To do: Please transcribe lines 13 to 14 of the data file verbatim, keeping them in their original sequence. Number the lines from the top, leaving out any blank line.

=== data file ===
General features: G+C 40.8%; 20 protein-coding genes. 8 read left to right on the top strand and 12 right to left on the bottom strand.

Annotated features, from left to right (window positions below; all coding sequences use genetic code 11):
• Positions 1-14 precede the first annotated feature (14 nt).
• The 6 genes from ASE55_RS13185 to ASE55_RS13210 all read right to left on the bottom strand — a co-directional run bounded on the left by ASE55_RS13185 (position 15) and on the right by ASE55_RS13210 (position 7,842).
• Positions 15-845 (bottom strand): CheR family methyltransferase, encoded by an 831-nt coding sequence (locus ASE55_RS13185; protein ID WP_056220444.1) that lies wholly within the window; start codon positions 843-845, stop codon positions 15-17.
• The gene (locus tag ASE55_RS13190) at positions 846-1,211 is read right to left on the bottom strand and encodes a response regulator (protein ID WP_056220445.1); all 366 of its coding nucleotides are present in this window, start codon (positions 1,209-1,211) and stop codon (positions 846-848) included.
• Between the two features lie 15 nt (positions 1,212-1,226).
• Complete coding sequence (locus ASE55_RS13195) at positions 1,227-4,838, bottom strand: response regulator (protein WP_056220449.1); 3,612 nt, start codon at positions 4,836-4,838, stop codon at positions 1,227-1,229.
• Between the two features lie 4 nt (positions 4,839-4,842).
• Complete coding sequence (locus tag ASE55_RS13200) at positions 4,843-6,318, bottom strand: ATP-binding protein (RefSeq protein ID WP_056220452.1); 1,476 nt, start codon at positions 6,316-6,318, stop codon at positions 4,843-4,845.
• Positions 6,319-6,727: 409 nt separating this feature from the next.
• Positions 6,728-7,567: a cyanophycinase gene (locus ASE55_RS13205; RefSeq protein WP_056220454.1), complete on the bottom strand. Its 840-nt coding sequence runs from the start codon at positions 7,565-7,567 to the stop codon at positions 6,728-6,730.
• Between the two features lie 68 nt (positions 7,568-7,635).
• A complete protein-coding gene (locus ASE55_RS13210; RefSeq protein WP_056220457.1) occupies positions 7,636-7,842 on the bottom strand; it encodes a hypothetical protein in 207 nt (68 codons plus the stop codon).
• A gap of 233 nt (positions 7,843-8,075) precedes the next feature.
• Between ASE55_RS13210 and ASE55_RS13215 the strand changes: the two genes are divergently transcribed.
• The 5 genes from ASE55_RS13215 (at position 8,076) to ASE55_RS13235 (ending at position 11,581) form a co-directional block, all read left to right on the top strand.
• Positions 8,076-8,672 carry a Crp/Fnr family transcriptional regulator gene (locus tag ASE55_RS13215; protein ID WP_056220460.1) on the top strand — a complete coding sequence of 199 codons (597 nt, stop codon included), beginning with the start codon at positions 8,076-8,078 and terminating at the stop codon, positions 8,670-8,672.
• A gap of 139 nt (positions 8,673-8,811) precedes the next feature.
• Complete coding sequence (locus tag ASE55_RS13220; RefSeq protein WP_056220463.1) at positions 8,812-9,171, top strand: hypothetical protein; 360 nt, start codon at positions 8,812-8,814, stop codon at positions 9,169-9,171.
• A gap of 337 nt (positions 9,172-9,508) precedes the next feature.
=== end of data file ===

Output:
• Between the two features lie 68 nt (positions 7,568-7,635).
• A complete protein-coding gene (locus ASE55_RS13210; RefSeq protein WP_056220457.1) occupies positions 7,636-7,842 on the bottom strand; it encodes a hypothetical protein in 207 nt (68 codons plus the stop codon).